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Extra virgin olive oil will be short and expensive: an olive oil campaign across the Mediterranean

By 25 October 2023No Comments

 Extra virgin olive oil will be short and expensive: an olive oil campaign across the Mediterranean

We must prepare for another oil campaign across the Mediterranean, with low production in Spain, Greece and Turkey.

Italy, Portugal and Tunisia will be saved. Speculation, and probably fraud, will dominate the scene.

The convenience of fraud against extra virgin olive oil is ensured in a historical moment in which prices have reached levels never seen before, previous season stocks are practically zero and there is a hunger for oil, at low cost, all over the world.

claudio vignoli extra virgin olive oil

It is enough to chat with the Quality Managers of the olive oil companies and some analysis laboratories to find out how many samples of supposedly low-cost extra virgin olive oil are offered every day.

Blends, in some cases sophisticated and in other cases “artisanal”, of vegetable oils that may chemically resemble extra virgin olive oil. Technically it is quite easy to detect fraud in vegetable oils when mixed with extra virgin olive oil. Obviously the fraudsters are counting on inattention, on a lowering of their guard by the authorities, who are more attentive to fighting inflation than fighting for food security.

With another bad oil season across the Mediterranean and a production level that, if all goes well, will be equal to the previous season in the European Union, prices will remain sustained.

Extra virgin olive oil will be short and expensive.

How short is easy to say……


Italy will produce around 250 thousand tons of olive oil, concentrated, more than usual, in the south, between Puglia (absolute dominator of the Domestic market with 140-150 thousand tons), Calabria and Sicily (each credited with around 30- 35 thousand tons of oil). In short, of the 250 thousand tons of national extra virgin olive oil, 200 thousand will come from just three Regions.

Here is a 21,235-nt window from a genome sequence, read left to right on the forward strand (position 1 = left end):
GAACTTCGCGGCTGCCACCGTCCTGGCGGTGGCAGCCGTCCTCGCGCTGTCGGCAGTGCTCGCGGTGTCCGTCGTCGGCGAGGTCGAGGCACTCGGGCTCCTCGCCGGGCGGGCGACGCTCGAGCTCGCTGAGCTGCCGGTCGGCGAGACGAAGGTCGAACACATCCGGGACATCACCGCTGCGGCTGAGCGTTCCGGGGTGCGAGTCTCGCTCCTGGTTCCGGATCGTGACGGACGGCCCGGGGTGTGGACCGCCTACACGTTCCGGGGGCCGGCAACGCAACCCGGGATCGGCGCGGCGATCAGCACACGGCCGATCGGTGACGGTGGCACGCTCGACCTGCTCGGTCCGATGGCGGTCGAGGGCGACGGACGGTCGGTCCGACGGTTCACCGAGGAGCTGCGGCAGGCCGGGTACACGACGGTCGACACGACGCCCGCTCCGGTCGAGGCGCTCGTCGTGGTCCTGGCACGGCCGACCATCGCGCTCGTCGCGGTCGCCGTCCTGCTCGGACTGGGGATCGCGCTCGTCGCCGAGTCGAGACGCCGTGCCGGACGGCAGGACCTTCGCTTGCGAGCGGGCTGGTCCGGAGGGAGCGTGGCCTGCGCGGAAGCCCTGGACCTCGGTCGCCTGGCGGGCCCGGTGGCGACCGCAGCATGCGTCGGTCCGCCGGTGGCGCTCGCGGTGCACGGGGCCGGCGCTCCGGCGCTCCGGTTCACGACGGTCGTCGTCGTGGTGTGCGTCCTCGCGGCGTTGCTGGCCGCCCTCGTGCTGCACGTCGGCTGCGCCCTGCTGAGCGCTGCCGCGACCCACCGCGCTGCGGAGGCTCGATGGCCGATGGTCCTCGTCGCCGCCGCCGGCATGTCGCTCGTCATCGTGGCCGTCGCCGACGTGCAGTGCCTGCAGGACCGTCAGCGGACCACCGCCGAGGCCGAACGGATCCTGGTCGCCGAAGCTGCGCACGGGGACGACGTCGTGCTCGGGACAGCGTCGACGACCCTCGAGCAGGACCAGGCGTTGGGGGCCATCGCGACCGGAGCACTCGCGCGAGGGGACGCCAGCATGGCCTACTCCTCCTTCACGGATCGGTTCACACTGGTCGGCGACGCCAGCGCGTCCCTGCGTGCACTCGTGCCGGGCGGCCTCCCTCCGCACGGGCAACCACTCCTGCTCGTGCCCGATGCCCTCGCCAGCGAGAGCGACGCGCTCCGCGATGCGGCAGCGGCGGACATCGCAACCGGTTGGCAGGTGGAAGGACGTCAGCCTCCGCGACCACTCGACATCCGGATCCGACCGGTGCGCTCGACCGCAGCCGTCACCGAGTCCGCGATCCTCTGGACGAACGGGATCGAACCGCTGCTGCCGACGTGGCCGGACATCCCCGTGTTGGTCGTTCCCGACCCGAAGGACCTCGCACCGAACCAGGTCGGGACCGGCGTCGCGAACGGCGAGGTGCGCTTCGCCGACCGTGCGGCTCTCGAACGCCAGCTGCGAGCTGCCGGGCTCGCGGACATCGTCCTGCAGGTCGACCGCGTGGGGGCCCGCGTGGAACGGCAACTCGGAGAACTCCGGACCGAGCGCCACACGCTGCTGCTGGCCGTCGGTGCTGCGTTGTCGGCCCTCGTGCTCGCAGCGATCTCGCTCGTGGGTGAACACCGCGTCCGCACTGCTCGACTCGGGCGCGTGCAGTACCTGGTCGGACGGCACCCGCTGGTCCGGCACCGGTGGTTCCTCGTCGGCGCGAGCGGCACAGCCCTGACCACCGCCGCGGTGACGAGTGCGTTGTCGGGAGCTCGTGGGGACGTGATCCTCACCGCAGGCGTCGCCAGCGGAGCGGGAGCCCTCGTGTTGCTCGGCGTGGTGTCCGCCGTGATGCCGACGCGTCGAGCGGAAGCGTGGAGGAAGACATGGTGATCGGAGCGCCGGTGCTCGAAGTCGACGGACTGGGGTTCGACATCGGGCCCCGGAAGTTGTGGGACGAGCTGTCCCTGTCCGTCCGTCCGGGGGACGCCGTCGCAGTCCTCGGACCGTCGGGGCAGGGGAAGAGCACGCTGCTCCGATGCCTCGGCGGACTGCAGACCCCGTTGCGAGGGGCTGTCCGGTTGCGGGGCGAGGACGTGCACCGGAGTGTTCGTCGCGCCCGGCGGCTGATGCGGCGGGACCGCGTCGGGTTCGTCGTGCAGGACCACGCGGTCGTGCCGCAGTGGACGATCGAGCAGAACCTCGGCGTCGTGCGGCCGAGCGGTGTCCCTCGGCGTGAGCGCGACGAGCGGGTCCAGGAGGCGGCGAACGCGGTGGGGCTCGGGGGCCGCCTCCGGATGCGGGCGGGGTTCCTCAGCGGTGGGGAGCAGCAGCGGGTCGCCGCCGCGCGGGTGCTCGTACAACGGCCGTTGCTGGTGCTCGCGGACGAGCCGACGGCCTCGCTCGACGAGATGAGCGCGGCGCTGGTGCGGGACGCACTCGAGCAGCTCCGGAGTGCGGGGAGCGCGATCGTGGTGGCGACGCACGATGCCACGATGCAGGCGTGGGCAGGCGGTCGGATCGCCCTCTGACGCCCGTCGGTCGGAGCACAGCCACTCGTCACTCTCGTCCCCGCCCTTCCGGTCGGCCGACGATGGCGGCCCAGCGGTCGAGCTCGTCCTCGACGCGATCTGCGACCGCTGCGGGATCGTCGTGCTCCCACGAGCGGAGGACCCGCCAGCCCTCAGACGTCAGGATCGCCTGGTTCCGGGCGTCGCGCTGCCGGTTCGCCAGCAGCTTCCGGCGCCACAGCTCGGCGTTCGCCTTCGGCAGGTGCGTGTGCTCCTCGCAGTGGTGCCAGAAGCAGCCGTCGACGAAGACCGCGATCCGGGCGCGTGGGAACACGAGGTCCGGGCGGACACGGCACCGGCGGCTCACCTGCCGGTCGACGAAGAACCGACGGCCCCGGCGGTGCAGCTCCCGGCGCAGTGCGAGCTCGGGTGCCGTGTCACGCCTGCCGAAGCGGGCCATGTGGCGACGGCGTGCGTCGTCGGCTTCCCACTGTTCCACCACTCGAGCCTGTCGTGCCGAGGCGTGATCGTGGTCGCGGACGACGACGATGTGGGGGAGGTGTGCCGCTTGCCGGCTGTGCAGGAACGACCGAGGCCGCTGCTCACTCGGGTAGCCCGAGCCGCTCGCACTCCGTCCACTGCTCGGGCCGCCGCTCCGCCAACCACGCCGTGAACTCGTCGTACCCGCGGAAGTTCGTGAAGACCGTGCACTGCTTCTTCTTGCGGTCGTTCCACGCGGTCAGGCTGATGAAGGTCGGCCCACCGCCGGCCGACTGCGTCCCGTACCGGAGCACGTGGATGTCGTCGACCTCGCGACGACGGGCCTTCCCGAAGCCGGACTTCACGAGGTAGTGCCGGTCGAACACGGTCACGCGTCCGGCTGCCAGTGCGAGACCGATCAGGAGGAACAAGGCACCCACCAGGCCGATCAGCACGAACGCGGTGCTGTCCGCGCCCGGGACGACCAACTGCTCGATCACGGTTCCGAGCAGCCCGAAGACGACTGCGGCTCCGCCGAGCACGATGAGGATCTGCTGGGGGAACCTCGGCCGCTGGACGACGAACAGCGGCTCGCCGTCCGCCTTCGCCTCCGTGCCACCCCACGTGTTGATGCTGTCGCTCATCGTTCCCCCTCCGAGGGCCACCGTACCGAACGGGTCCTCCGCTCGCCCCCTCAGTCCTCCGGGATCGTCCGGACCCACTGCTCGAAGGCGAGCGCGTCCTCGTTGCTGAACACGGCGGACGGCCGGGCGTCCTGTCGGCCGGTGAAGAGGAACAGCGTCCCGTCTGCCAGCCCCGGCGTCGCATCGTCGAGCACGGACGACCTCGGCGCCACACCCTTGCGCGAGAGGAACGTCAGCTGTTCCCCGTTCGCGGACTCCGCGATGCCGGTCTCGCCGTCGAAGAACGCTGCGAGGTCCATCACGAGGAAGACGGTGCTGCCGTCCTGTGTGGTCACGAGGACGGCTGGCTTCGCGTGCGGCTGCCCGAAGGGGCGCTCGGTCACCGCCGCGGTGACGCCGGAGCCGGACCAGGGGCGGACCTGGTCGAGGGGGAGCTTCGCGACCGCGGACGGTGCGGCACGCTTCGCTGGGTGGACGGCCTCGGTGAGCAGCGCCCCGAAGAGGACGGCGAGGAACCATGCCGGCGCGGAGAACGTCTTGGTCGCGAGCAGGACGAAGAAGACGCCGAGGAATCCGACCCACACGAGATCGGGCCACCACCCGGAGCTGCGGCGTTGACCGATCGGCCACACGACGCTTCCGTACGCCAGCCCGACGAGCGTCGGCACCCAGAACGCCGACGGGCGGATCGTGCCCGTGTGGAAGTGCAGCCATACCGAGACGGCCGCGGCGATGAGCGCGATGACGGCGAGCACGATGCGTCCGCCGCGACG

Central Italy and especially the north suffered a lot from adverse weather during the flowering and fruit setting phase, with continuous rain. The drops in production range from 30-35% on the Adriatic coast to 50% in Umbria, to 35-40% in Tuscany (similar percentages also for Lazio and Campania), ending with over 50% drop in Liguria and in Garda Lake.

The operators who expected an olive oil campaign of 300-350 thousand tons were disappointed. Even the figure of 250 thousand tons must be considered provisional, due to the yields (which appear to be decreasing based on the first processing data) and the failed harvest in olive groves with little production and a lot of olive fly infestation.


In Spain the situation appears even more difficult with the bad weather that has appeared in some provinces with hailstorms after a very dry season.

The September rains give rise to hope for a recovery compared to the forecasts which wanted a repeat of the same olive season as last year but in any case, the production estimate varies from 700 to 750 thousand tons.